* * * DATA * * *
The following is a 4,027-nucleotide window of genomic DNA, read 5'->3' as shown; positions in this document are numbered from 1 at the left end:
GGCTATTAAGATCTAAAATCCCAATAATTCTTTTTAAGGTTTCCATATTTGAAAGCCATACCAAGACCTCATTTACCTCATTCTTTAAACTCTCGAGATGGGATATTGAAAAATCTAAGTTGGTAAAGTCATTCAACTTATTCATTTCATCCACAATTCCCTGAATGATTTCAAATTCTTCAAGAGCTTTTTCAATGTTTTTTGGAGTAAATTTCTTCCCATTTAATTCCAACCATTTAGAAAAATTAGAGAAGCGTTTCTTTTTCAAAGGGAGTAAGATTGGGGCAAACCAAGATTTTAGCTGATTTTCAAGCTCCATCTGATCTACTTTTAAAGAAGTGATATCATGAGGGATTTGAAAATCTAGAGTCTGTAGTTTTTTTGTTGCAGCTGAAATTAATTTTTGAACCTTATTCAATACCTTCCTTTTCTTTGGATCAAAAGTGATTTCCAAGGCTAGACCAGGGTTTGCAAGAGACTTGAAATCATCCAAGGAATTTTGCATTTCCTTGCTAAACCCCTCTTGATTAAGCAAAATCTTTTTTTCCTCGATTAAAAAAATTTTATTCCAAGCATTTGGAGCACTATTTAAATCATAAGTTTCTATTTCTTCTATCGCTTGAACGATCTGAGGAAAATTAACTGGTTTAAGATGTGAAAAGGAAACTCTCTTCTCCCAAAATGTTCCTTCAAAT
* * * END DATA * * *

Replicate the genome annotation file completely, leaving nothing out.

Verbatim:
The following is a 4,027-nucleotide window of genomic DNA, read 5'->3' as shown; positions in this document are numbered from 1 at the left end:
GGCTATTAAGATCTAAAATCCCAATAATTCTTTTTAAGGTTTCCATATTTGAAAGCCATACCAAGACCTCATTTACCTCATTCTTTAAACTCTCGAGATGGGATATTGAAAAATCTAAGTTGGTAAAGTCATTCAACTTATTCATTTCATCCACAATTCCCTGAATGATTTCAAATTCTTCAAGAGCTTTTTCAATGTTTTTTGGAGTAAATTTCTTCCCATTTAATTCCAACCATTTAGAAAAATTAGAGAAGCGTTTCTTTTTCAAAGGGAGTAAGATTGGGGCAAACCAAGATTTTAGCTGATTTTCAAGCTCCATCTGATCTACTTTTAAAGAAGTGATATCATGAGGGATTTGAAAATCTAGAGTCTGTAGTTTTTTTGTTGCAGCTGAAATTAATTTTTGAACCTTATTCAATACCTTCCTTTTCTTTGGATCAAAAGTGATTTCCAAGGCTAGACCAGGGTTTGCAAGAGACTTGAAATCATCCAAGGAATTTTGCATTTCCTTGCTAAACCCCTCTTGATTAAGCAAAATCTTTTTTTCCTCGATTAAAAAAATTTTATTCCAAGCATTTGGAGCACTATTTAAATCATAAGTTTCTATTTCTTCTATCGCTTGAACGATCTGAGGAAAATTAACTGGTTTAAGATGTGAAAAGGAAACTCTCTTCTCCCAAAATGTTCCTTCAAAT